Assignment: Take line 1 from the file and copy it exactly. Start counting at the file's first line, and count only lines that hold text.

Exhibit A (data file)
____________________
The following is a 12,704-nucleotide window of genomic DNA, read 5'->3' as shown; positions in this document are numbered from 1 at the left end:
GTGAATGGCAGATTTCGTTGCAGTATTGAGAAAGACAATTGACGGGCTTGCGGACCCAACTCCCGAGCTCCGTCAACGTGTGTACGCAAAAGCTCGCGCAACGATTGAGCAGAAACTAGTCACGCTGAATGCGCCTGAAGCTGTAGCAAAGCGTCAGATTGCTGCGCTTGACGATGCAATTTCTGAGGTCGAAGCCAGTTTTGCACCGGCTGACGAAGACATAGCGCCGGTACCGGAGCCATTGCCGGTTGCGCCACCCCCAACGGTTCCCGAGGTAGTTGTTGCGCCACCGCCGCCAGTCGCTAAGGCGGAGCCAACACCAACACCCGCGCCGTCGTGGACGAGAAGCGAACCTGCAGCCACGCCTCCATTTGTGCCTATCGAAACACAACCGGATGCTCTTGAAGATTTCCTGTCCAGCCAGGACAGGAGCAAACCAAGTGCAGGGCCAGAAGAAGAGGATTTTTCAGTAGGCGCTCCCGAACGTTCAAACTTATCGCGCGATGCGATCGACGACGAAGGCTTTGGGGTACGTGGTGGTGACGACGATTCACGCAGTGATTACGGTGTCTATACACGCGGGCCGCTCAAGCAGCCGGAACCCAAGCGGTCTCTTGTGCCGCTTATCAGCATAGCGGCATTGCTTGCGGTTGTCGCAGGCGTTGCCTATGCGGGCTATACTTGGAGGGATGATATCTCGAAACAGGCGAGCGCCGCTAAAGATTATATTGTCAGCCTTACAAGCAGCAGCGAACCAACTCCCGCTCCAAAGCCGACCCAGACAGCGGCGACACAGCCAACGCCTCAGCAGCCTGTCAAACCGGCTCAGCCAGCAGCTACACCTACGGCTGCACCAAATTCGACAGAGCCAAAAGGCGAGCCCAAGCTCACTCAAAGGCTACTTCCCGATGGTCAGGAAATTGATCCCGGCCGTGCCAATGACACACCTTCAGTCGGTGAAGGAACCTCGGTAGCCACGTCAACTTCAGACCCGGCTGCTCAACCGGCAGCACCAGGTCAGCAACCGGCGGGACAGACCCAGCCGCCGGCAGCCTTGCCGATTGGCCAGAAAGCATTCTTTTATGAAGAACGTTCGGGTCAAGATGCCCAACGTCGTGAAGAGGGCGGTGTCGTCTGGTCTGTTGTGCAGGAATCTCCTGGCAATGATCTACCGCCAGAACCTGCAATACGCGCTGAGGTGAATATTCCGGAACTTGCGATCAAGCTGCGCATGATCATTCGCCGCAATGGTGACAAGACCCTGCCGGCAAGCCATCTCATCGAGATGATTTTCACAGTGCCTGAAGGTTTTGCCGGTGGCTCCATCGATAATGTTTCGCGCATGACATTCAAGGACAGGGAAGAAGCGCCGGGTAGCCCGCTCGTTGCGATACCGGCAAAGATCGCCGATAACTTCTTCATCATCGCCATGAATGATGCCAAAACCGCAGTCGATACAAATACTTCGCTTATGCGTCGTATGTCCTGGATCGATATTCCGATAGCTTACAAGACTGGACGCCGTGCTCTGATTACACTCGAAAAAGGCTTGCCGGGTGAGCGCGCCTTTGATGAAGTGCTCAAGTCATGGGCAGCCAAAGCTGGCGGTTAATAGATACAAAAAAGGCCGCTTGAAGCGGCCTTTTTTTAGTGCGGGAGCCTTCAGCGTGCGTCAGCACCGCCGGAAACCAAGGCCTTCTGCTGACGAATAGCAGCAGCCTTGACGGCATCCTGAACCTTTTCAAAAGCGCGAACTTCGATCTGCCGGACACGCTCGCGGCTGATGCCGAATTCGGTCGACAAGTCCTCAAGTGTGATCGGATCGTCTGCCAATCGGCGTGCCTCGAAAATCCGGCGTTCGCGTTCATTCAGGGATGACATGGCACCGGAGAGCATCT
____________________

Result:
The following is a 12,704-nucleotide window of genomic DNA, read 5'->3' as shown; positions in this document are numbered from 1 at the left end: